Tuesday, 18 July 2017

Why Do Children Fidget and Should We Embrace It?

Over the years, scientists have come up with numerous explanations as to why children fidget. Fidgeting very often occurs when a child is involved in carrying out a task that is not interesting enough to sustain their focus.

It is believed that the additional motor-sensory input gained through fidgeting can stimulate a child’s brain, satisfy the brain’s need for stimulation and allow the child to focus on the task at hand.

Fidgeting is a common symptom of some neurological and developmental disorders such as Attention Deficit Hyperactivity Disorder and some sensory processing disorders and Asperger’s Syndrome.

Another train of thought is that children are not getting enough exercise. They are not getting outside and moving around enough, which is why they lack concentrate when in school and learning in the classroom.

Children are spending too much time sitting down. It has been raised as an issue for many reasons right across the UK in recent years, particularly in terms of childhood obesity, the risks of overuse of screens, parental fears and liability issues about children being left free to play outdoors without constant supervision, and increasing pressure from busy time schedules and educational demands.


A recent study by the British Journal of Sports Medicine revealed that sitting down is replacing physical activity from the time children start school, from as early as seven years old. Seven years old! It is no wonder that our children are so fidgety.

How Fidgeting Helps Children with ADHD to Focus

In the UK, it is thought that ADHD affects between 2-5% of school-aged children. The NHS cites common symptoms as a short attention span, restlessness and impulsive behaviour.

A recent study into how children with ADHD process information, revealed that they could perform much better in school if they could fidget. Their fidgeting and restless movements are an important part of how they remember things and work out complex tasks.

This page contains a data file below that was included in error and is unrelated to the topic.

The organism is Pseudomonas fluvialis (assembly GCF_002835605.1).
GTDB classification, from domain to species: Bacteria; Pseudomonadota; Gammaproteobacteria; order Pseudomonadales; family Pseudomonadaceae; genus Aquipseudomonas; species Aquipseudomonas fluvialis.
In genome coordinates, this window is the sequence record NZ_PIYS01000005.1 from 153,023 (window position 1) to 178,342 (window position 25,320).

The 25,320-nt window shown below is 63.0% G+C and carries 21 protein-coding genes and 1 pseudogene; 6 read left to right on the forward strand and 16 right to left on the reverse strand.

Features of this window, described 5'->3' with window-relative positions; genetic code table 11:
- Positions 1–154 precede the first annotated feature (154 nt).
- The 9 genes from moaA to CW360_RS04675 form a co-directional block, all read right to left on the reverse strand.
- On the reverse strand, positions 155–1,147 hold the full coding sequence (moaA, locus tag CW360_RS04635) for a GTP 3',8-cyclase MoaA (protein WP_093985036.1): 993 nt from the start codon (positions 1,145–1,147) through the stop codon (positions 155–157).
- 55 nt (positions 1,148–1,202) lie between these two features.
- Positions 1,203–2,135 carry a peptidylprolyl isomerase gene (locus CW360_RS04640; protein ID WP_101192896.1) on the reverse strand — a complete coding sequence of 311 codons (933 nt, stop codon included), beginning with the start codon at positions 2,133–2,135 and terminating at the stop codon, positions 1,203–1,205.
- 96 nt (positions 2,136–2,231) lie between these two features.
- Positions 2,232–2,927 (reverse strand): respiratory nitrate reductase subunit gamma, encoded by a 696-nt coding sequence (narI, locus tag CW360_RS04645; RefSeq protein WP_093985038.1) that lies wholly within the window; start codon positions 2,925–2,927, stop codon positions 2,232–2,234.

The study, carried out at the University of Central Florida, discovered that children with ADHD performed much better if they could move, for example by riding an exercise bike or playing with an activity ball, whilst performing work related tasks and tests.


It also found that movement serves a purpose and is only apparent when a child needs to use their brain’s executive functions.

It suggested that rather than trying to reduce hyperactivity in children with ADHD, parents and teachers should be doing exactly the opposite. While letting them run riot is not the idea, their “movement should be facilitated” in constructive ways so that they can “maintain the level of alertness necessary for cognitive activities”.

How to Manage Fidgeting

Fidgeting is a double-edged sword. It can help some children to learn, but if not properly managed, it can interfere with a child’s performance at school and even disrupt the rest of the class.

The trick is knowing what to look for and how to manage it. It sometimes requires us as adults to change our own perspectives and comfort zone boundaries to embrace movement rather than challenge it. By implementing some simple strategies, this can certainly be done.

The problem now is that children are going into school with their bodies less prepared for learning than ever before. This is happening as early as EYFS, as the recent studies have shown.

Children are too sedentary in their lifestyles, their sensory systems are not developing fully, but they are asked to sit still and pay attention. It’s a vicious circle! They start fidgeting to try and get the movement their bodies are craving to be able to focus, so they are told to sit still.

This makes their brains just want to go back to sleep! If they don’t get enough movement at appropriate times throughout the day, they cannot pay attention when they must. And if they cannot pay attention then they cannot learn. It’s as simple as that.

The best approach is to try and reduce excess fidgeting and restless behaviour by providing suitable outlets for movement.


It’s a case of activating the brain enough to hold and maintain a child’s interest, without conflicting with the main task of learning. It sounds much more complicated than it is! Here are some great ways to go about it:

There are things that can be done inside to help displace or channel movement. Small “fidget toys”, are small enough for a child to hold in one hand and manipulate with small movements while they are listening or reading i.e. putty or a squeezy foam ball.

Half an hour of movement and playtime each day is not enough! They need to be moving, running, jumping, climbing, stretching their muscles and breathing in the fresh air for an hour at the very least every day!


Children with ADHD and other sensory processing disorders have particularly short attention spans.

Given the opportunity for shorter, more manageable activities throughout the day, with ample time for regular breaks and bursts of playtime in between, may help reduce a child’s fidgeting during school and at home.

Author bio

Emma Homan is an educational copywriter for Pentagon Play and a mother of two who enjoys sharing information on parenting and education at school. Pentagon Play are one of the leading providers of school playground equipment in the UK. You can visit their website here – www.pentagonplay.co.uk

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